If you're like thousands of other families this year, you gave your child a shiny new device for Christmas.
You may have debated the decision (or perhaps by now are regretting it), but the reality is you can't go back now. If you didn't plan in advance or think about the necessary precautions, it's not too late!
Katey McPherson is a national speaker, author and advocate for children's safety in a digital world. She talks to parents weekly about what they can do to protect the safety, health, and wellness of their kids, as it relates to smartphones, video games, and other electronic devices. She offers these affordable tips to help parents feel confident they're doing what they can to both protect them from the darkness of the world and alleviate the negative social-emotional and physical impacts of technology.
1. Consider not putting a device between you and your child. You're in this together. Sit down and create a list of no more than twelve things that you all agree on. Parents get three non-negotiables. Make it visual and fluid and tweak it every six months as they age. (Grades slip, no tech. Behavior is awful, earn it back. No sharing of body parts, addresses, private info, etcetera.) Click here for example contract. | Cost: $0
2. Consider not allowing devices in the bedroom or bathrooms. Nothing good happens on devices after 9 p.m. Many kids are secretly up all night long on tech and then they're toast at school the next day. Much of the anxiety and depression children are experiencing stems from the brain being overstimulated and agitated by conflict between peers overnight. | Cost: $0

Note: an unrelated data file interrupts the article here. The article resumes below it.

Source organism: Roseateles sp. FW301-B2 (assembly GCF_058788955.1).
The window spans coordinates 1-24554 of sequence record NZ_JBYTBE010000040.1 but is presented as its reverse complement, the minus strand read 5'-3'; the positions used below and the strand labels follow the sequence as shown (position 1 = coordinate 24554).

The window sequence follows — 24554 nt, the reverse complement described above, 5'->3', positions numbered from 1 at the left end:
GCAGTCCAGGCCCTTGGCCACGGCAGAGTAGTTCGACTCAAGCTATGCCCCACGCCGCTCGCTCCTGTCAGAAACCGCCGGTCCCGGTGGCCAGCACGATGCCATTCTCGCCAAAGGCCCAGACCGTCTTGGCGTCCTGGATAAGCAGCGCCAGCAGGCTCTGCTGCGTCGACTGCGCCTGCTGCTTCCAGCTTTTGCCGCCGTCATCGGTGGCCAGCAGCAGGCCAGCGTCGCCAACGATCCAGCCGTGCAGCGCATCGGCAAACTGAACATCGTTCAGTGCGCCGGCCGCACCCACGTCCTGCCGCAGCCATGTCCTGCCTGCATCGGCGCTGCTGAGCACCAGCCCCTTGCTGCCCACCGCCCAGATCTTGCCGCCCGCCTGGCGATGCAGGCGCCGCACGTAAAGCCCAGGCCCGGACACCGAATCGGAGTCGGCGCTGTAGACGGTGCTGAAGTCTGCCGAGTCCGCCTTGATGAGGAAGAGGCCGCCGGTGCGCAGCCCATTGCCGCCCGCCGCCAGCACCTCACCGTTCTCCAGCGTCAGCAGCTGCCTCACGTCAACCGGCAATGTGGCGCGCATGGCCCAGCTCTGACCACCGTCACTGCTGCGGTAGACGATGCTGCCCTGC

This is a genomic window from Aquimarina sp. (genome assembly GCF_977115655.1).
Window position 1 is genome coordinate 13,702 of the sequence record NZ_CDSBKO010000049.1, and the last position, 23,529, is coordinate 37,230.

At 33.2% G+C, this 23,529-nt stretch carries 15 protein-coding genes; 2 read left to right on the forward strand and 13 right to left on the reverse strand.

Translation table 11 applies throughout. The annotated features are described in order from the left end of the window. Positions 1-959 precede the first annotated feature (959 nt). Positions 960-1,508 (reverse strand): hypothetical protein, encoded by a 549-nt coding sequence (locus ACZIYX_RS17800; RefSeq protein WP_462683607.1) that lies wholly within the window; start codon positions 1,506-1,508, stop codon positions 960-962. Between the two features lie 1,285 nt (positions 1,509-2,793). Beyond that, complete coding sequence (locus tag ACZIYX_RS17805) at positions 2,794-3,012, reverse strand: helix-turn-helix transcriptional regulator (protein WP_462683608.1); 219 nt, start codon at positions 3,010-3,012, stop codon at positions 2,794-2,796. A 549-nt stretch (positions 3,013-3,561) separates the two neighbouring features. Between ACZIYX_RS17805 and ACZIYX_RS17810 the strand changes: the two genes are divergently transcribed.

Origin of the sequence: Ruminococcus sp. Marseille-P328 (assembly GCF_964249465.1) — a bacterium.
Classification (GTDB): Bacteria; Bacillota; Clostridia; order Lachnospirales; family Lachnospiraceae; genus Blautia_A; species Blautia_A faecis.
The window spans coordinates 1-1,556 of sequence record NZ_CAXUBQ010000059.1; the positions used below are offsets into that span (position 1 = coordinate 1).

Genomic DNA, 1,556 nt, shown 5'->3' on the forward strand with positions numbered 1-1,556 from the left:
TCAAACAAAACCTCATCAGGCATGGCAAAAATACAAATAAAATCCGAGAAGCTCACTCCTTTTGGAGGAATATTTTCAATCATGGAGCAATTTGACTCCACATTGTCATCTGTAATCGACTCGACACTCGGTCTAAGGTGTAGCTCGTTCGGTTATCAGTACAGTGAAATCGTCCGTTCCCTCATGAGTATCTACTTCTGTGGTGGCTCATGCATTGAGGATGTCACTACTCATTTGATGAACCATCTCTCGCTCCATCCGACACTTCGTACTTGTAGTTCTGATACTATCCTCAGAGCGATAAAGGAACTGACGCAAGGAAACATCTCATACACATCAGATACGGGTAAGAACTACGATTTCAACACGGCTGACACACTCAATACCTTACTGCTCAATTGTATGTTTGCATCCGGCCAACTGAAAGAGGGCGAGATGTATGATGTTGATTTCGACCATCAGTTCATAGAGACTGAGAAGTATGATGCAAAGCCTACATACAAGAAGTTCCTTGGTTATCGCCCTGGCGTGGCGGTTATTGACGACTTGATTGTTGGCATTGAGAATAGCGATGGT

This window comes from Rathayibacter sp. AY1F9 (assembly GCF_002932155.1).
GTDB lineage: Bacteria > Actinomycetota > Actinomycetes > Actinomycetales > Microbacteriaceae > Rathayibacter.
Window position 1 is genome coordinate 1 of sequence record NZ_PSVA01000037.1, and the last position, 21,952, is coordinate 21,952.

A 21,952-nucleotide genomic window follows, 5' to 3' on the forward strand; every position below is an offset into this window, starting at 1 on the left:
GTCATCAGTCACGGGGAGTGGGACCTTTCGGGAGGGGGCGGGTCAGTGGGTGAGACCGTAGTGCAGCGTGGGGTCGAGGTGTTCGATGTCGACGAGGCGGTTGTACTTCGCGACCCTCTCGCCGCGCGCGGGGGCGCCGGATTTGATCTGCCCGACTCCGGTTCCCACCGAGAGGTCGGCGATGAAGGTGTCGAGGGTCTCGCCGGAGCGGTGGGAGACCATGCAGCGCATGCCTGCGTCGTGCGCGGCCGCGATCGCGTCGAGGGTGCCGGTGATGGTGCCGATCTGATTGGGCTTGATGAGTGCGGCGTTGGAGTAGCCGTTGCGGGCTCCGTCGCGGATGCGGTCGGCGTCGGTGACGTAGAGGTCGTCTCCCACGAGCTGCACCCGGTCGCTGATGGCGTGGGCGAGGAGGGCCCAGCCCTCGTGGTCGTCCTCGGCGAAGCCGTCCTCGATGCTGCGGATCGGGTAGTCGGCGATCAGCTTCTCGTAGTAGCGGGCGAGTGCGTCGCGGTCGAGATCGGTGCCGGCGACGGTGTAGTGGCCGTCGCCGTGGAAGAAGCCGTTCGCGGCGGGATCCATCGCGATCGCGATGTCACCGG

3. Consider getting a great open mesh network router that filters out the yuck, porn, et cetera and allows you to shut down your whole house remotely (minus the adults' access) and doesn't slow down your Wi-Fi. My favorite is EERO. It's amazing! | Cost: $300
4. Consider a central charging station in your bedroom. All devices report there, as kitchens and lower levels are too tempting! This allows good sleep to happen, which dictates moods and well-being. That goes for adults as well! This also allows you an opportunity to check their devices. Yes, you should be checking their devices. Make this a part of your contract, so your child knows. | Cost: $0
5. For students in grades 4 through 12, consider installing BARK on their devices. BARK monitors their apps and messages and alerts you of signs of bullying, distress and self-harm/suicidal ideation, profanity, predation, sexually explicit content, and more. It's a no-brainer and a must! EVERYTHING you want to know is on your child's device and the pulse of their friendship groups is there, too. You can actually supervise and still allow privacy for your child. | Cost: $7 per month
6. Consider "liking" the following pages on Facebook:
- Collin Kartchner
- Parents Who Fight
- Parenting in a Tech World
- Protect Young Eyes
- Better ScreenTime
- Dr. Robyn Silverman
- My page is Katey McPherson, where I share updates and information, too.
I promise if you do these things, you will maintain most of your sanity and it won't be US vs. THEM.
Kids need us to mentor them, not just restrict or enable. Our goal is self-governance by ages 16 to 18. Be a digital mentor with them. They are awesome and they are our digital leaders!
Written by Jill Carroll, Marketing Manager for West Michigan Woman and Katey McPherson, national speaker, author and advocate for children's safety in a digital world.